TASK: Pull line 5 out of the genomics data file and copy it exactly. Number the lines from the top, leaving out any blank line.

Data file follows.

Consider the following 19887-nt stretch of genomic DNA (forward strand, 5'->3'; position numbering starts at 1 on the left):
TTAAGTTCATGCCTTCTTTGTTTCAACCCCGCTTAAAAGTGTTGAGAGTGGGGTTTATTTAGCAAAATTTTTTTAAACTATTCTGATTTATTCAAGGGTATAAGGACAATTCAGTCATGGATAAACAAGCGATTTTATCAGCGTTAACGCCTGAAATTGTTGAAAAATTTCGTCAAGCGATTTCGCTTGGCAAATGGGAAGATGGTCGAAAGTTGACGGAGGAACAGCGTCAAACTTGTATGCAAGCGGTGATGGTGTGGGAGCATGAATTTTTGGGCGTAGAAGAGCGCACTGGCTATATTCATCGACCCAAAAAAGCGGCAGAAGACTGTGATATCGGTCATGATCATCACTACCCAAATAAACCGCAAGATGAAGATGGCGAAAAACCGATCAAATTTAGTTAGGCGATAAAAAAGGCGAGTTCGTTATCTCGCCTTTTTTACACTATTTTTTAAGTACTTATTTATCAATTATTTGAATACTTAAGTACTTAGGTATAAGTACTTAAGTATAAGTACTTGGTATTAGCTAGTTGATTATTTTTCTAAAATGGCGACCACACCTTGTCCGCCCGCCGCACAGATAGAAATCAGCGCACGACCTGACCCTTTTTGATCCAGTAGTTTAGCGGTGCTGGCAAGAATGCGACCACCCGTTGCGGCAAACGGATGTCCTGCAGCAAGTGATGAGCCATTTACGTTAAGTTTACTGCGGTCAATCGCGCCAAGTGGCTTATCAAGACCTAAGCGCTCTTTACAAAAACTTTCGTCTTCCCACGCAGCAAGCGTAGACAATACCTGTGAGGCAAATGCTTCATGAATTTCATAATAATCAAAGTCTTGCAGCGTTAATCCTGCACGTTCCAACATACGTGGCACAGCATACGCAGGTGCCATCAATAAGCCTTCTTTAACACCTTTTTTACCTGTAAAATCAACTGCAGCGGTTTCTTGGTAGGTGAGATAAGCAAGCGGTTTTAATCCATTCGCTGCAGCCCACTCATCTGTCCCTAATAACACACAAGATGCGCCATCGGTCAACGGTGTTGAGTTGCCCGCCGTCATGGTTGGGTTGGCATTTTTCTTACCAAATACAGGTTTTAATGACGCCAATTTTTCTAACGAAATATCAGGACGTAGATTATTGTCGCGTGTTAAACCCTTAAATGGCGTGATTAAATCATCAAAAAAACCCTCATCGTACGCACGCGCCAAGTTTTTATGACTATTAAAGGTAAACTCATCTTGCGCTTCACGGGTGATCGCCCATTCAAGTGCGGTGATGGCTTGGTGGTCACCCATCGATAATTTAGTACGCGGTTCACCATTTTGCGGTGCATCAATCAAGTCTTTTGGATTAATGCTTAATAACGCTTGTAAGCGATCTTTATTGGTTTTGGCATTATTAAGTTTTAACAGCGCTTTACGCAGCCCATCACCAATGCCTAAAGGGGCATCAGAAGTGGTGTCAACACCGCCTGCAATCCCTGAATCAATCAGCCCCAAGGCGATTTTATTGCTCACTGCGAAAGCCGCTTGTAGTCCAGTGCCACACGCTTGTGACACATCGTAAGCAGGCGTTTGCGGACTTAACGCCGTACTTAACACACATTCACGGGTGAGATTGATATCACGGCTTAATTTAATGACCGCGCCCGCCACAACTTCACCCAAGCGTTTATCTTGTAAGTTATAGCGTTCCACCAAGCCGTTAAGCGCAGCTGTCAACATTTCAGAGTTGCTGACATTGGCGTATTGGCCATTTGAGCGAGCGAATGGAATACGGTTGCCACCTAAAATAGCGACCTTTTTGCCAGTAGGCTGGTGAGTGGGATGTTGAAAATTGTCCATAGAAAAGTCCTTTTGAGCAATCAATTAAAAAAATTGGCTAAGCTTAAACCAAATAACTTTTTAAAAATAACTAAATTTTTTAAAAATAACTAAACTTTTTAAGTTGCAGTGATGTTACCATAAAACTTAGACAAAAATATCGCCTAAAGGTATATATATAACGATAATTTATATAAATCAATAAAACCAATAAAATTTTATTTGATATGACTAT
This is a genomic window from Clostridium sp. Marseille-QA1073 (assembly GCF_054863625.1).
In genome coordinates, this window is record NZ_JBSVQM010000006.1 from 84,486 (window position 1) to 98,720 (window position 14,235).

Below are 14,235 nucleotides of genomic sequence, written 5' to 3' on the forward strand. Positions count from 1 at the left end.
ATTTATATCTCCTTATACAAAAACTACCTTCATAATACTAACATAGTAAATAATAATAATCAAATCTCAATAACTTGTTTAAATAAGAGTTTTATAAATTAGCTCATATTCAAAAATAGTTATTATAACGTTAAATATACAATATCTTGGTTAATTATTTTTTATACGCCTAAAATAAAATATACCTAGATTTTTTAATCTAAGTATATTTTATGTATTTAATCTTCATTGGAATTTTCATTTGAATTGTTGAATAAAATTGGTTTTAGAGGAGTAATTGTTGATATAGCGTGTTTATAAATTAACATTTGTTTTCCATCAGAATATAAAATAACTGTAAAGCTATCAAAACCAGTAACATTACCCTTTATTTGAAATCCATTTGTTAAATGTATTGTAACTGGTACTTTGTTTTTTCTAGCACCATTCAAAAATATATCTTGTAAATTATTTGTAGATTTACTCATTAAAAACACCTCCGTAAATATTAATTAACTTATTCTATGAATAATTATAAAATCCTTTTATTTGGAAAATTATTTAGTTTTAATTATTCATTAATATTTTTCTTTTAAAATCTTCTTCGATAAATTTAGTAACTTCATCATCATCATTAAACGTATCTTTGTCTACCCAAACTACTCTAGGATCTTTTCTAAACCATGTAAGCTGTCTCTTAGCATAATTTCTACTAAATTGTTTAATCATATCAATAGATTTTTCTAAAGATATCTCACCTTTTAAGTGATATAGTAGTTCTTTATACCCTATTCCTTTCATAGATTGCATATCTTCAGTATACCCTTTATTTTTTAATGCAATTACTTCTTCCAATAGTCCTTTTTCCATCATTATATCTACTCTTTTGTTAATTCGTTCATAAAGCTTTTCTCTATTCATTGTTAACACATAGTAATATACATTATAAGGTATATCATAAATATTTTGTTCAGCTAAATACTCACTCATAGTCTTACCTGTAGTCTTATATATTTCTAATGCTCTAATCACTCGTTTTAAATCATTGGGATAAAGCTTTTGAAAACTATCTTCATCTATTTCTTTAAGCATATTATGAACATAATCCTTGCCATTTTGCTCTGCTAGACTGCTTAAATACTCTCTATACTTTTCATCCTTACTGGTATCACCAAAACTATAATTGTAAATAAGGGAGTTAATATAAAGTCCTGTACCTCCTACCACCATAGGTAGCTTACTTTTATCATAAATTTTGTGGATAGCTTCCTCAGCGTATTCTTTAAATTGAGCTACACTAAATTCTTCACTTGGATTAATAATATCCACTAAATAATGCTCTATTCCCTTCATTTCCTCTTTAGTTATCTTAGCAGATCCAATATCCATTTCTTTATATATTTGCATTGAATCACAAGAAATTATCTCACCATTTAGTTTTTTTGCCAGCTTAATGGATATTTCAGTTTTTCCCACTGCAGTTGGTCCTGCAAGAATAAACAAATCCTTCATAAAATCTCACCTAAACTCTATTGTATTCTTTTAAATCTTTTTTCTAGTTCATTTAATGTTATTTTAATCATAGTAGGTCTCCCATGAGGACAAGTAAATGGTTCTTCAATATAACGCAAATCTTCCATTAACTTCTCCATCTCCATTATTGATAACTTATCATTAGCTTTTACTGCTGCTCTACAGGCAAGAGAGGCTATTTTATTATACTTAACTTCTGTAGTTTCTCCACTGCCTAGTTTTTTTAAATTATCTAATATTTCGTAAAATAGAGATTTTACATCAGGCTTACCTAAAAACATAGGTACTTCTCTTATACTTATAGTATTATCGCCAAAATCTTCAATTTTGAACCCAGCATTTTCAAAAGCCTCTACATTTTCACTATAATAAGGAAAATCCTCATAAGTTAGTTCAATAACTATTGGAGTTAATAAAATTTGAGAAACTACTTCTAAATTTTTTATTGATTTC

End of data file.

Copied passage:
Below are 14,235 nucleotides of genomic sequence, written 5' to 3' on the forward strand. Positions count from 1 at the left end.